US4180769 *Feb 21, 1978Dec 25, 1979Varian Associates, Inc.Superconducting solenoid with compensation for axial gradients
US4213092 *Feb 21, 1978Jul 15, 1980Varian Associates, Inc.NMR Spectrometer with superconducting coil having rectangular cross-section wire
US4270545 *Sep 11, 1978Jun 2, 1981Rodler Ing HansApparatus for examining biological bodies with electromagnetic fields
US4339718 *May 20, 1980Jul 13, 1982Picker International LimitedCoil arrangements
US4675609 *Mar 20, 1986Jun 23, 1987Fonar CorporationNuclear magnetic resonance apparatus including permanent magnet configuration
US4737717 *Mar 26, 1987Apr 12, 1988Siemens Medical Systems Inc.Magnetic field correction using a channel for positioning magnetic material
US4743853 *Jun 10, 1985May 10, 1988Siemens AktiengesellschaftNuclear spin tomograph
US4763075 *Jul 19, 1985Aug 9, 1988Siemens AktiengesellschaftElectro-optical isolator for magnetic resonance tomography
US4920522 *Apr 22, 1987Apr 24, 1990Siemens AktiengesellschaftMethod and apparatus for measuring electrical or magnetic fields
US4985679 *Sep 29, 1989Jan 15, 1991Oxford Magnet Technology LimitedMagnet assembly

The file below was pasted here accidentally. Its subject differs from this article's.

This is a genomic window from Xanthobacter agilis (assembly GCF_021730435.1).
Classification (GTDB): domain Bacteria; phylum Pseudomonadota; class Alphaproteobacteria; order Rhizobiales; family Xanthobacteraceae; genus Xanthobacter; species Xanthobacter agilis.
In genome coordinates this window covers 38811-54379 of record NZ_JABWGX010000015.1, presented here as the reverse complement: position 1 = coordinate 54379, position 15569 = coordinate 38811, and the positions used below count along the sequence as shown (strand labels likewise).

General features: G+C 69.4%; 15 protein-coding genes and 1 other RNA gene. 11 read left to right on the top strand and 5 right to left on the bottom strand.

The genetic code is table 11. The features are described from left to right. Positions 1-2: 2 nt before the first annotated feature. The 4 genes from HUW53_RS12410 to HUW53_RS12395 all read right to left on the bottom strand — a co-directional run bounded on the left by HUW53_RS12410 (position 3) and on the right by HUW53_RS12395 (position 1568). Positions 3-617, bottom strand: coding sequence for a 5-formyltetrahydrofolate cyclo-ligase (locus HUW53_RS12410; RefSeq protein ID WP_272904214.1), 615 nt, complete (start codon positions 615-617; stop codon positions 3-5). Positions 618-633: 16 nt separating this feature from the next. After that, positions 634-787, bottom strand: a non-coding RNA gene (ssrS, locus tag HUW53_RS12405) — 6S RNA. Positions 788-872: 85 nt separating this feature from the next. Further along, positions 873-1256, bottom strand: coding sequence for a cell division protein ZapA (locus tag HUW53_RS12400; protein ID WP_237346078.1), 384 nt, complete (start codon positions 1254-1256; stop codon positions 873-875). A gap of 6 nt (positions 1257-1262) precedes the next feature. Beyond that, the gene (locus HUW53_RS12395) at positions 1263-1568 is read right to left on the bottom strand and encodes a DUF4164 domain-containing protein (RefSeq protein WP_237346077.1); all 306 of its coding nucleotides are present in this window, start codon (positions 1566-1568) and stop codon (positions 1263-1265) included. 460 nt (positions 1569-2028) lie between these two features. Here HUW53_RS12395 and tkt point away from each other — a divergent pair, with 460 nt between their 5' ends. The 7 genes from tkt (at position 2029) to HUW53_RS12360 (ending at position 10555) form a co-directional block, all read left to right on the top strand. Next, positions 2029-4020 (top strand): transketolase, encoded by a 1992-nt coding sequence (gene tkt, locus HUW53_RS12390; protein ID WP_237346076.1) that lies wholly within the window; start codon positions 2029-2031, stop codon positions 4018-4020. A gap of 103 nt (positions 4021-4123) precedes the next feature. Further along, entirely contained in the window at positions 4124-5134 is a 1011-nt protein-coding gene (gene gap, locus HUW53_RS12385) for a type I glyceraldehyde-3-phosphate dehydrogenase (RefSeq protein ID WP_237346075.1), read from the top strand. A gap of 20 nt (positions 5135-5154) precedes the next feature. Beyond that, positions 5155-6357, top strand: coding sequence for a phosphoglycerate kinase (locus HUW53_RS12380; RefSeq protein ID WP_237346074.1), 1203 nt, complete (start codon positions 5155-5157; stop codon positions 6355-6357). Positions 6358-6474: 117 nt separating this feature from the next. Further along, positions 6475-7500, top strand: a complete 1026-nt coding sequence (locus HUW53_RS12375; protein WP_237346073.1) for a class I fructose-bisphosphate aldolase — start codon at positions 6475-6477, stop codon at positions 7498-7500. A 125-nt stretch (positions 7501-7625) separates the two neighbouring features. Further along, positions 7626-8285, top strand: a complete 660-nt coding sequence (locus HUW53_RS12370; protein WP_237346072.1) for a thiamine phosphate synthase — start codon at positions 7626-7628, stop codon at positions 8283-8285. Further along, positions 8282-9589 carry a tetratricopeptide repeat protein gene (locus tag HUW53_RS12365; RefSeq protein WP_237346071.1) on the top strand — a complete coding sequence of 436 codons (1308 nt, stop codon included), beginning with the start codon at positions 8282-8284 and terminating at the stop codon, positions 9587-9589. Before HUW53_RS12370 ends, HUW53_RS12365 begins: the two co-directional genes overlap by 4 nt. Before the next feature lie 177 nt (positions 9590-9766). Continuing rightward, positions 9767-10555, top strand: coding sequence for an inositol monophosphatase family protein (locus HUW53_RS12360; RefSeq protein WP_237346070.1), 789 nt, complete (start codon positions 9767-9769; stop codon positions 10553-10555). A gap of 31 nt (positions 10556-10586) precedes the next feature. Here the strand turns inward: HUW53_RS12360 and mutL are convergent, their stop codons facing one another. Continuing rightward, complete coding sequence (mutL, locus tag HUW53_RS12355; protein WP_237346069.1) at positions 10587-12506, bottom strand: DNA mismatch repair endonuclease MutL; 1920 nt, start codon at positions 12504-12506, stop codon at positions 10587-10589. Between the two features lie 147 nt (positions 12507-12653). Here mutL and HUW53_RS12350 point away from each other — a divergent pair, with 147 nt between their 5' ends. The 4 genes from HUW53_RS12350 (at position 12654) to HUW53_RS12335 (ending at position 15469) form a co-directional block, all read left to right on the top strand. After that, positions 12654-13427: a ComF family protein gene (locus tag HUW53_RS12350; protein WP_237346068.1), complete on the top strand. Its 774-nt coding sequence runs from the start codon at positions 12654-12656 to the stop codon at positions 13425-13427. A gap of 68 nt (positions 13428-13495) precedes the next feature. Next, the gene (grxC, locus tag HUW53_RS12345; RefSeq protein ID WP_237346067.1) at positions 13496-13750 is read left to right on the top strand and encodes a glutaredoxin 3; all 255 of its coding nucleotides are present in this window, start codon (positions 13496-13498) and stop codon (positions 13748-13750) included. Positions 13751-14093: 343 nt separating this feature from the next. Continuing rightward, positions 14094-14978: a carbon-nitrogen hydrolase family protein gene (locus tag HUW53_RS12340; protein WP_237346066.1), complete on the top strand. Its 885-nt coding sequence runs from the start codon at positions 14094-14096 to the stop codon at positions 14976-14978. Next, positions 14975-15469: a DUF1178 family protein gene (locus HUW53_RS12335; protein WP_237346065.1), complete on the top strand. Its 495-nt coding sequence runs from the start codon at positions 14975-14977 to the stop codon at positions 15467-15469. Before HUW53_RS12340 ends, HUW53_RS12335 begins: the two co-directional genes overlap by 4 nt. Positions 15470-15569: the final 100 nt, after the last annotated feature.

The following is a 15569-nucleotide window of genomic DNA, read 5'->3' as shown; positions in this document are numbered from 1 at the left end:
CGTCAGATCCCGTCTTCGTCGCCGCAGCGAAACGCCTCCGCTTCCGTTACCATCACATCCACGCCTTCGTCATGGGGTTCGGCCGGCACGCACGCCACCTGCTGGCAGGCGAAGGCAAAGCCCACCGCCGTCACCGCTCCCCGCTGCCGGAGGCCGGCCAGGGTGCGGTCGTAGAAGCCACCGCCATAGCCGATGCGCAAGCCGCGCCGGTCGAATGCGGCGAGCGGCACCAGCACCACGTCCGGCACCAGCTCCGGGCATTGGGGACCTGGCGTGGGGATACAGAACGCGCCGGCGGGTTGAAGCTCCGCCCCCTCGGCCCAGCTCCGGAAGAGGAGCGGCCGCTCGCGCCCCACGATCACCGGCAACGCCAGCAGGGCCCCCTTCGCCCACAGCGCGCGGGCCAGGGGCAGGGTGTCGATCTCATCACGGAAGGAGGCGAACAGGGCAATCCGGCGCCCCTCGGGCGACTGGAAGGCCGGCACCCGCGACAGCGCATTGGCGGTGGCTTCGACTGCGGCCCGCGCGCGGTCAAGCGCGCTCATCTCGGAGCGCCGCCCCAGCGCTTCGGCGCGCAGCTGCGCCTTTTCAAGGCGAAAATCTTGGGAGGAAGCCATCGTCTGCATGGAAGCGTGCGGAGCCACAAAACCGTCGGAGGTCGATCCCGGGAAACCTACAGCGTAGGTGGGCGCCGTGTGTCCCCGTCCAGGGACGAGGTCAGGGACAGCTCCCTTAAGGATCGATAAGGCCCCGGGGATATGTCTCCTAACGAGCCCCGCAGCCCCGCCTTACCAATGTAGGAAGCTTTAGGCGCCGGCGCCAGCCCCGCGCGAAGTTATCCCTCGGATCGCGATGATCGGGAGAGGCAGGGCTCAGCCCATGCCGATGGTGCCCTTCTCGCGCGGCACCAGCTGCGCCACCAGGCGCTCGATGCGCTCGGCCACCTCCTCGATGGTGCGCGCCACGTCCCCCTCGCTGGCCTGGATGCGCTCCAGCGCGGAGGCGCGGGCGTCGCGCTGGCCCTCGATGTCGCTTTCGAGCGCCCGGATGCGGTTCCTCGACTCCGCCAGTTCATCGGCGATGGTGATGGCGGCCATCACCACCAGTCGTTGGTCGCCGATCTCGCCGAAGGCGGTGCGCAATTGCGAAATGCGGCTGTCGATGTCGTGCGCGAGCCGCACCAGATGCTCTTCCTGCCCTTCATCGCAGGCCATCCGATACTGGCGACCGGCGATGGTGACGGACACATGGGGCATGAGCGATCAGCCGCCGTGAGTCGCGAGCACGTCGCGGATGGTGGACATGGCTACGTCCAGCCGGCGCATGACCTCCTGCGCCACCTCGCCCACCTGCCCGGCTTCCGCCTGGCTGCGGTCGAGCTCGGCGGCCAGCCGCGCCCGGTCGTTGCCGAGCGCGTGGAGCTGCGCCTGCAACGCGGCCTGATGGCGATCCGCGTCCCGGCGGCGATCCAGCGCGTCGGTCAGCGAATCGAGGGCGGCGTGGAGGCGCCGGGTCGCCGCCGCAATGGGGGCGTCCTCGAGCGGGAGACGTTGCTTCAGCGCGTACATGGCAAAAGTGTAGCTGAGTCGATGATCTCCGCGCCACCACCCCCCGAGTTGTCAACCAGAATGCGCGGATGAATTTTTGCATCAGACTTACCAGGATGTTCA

US7622927 *Apr 11, 2008Nov 24, 2009Siemens AktiengesellschaftMagnetic resonance apparatus with RF amplifier(s) disposed within the spaced distance between the primary and secondary gradient coil windings
USRE31895 *Sep 12, 1983May 21, 1985Varian Associates, Inc.NMR spectrometer with superconducting coil having rectangular cross-section wire
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EP0033703A1 *Feb 3, 1981Aug 12, 1981Thomson-CsfHigh homogeneity magnet without magnetic circuit, especially for nuclear magnetic resonance imaging
EP0067933A1 *Apr 8, 1982Dec 29, 1982Bruker Analytische Messtechnik GmbHElectromagnet for NMR tomography
EP0138270A2 *Oct 5, 1984Apr 24, 1985Philips Electronics N.V.Nuclear magnetic resonance apparatus
EP0167059A2 *Jun 19, 1985Jan 8, 1986Siemens AktiengesellschaftNuclear-spin magnetic resonance apparatus
EP0173130A1 *Aug 6, 1985Mar 5, 1986Siemens AktiengesellschaftArrangement for nuclear spin tomography
EP0285852A1 *Mar 11, 1988Oct 12, 1988Siemens AktiengesellschaftMagnetic field correction using a channel for positioning magnetic material
Classifications
U.S. Classification324/320, 324/310, 361/146
International ClassificationG01R33/38, G01R33/3875, H01F5/00
Cooperative ClassificationG01R33/3875
European ClassificationG01R33/3875